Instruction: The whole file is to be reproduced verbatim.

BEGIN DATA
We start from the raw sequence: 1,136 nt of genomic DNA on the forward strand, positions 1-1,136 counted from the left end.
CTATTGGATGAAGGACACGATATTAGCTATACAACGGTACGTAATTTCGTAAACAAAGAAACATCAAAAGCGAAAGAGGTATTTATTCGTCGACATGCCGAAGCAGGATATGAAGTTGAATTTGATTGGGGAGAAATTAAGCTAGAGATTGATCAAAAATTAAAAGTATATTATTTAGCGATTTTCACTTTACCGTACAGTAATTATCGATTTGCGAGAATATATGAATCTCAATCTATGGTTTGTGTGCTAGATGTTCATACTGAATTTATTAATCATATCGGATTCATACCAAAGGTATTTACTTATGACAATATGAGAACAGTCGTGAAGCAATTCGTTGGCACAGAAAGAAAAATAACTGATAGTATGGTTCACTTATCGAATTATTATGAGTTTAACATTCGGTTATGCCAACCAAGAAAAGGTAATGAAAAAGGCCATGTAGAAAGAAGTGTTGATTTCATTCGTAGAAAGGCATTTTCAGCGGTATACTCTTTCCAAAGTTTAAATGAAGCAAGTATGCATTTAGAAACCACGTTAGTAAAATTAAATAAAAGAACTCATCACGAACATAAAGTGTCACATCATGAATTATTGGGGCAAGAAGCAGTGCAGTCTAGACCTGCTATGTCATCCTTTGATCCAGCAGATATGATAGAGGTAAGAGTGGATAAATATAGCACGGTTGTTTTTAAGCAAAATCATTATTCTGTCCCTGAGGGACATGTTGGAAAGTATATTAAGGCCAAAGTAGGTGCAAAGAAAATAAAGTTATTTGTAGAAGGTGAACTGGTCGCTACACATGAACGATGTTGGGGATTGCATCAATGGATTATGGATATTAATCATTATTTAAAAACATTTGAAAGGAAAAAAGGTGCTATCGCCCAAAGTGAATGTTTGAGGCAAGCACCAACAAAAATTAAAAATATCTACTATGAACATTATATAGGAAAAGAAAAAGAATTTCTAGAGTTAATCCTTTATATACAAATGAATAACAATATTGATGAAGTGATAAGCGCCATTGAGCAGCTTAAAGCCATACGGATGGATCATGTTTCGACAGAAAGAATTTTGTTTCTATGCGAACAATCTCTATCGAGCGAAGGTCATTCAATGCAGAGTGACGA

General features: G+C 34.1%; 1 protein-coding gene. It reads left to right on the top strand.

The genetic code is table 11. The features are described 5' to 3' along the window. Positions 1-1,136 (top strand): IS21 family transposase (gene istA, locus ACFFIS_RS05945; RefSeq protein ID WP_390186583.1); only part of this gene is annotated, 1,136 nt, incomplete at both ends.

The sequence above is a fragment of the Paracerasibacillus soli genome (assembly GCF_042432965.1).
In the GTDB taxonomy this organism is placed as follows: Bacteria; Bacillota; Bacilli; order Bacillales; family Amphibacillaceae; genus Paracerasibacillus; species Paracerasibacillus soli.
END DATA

We start from the raw sequence: 1,136 nt of genomic DNA on the forward strand, positions 1-1,136 counted from the left end.
CTATTGGATGAAGGACACGATATTAGCTATACAACGGTACGTAATTTCGTAAACAAAGAAACATCAAAAGCGAAAGAGGTATTTATTCGTCGACATGCCGAAGCAGGATATGAAGTTGAATTTGATTGGGGAGAAATTAAGCTAGAGATTGATCAAAAATTAAAAGTATATTATTTAGCGATTTTCACTTTACCGTACAGTAATTATCGATTTGCGAGAATATATGAATCTCAATCTATGGTTTGTGTGCTAGATGTTCATACTGAATTTATTAATCATATCGGATTCATACCAAAGGTATTTACTTATGACAATATGAGAACAGTCGTGAAGCAATTCGTTGGCACAGAAAGAAAAATAACTGATAGTATGGTTCACTTATCGAATTATTATGAGTTTAACATTCGGTTATGCCAACCAAGAAAAGGTAATGAAAAAGGCCATGTAGAAAGAAGTGTTGATTTCATTCGTAGAAAGGCATTTTCAGCGGTATACTCTTTCCAAAGTTTAAATGAAGCAAGTATGCATTTAGAAACCACGTTAGTAAAATTAAATAAAAGAACTCATCACGAACATAAAGTGTCACATCATGAATTATTGGGGCAAGAAGCAGTGCAGTCTAGACCTGCTATGTCATCCTTTGATCCAGCAGATATGATAGAGGTAAGAGTGGATAAATATAGCACGGTTGTTTTTAAGCAAAATCATTATTCTGTCCCTGAGGGACATGTTGGAAAGTATATTAAGGCCAAAGTAGGTGCAAAGAAAATAAAGTTATTTGTAGAAGGTGAACTGGTCGCTACACATGAACGATGTTGGGGATTGCATCAATGGATTATGGATATTAATCATTATTTAAAAACATTTGAAAGGAAAAAAGGTGCTATCGCCCAAAGTGAATGTTTGAGGCAAGCACCAACAAAAATTAAAAATATCTACTATGAACATTATATAGGAAAAGAAAAAGAATTTCTAGAGTTAATCCTTTATATACAAATGAATAACAATATTGATGAAGTGATAAGCGCCATTGAGCAGCTTAAAGCCATACGGATGGATCATGTTTCGACAGAAAGAATTTTGTTTCTATGCGAACAATCTCTATCGAGCGAAGGTCATTCAATGCAGAGTGACGA

General features: G+C 34.1%; 1 protein-coding gene. It reads left to right on the top strand.

The genetic code is table 11. The features are described 5' to 3' along the window. Positions 1-1,136 (top strand): IS21 family transposase (gene istA, locus ACFFIS_RS05945; RefSeq protein ID WP_390186583.1); only part of this gene is annotated, 1,136 nt, incomplete at both ends.

The sequence above is a fragment of the Paracerasibacillus soli genome (assembly GCF_042432965.1).
In the GTDB taxonomy this organism is placed as follows: Bacteria; Bacillota; Bacilli; order Bacillales; family Amphibacillaceae; genus Paracerasibacillus; species Paracerasibacillus soli.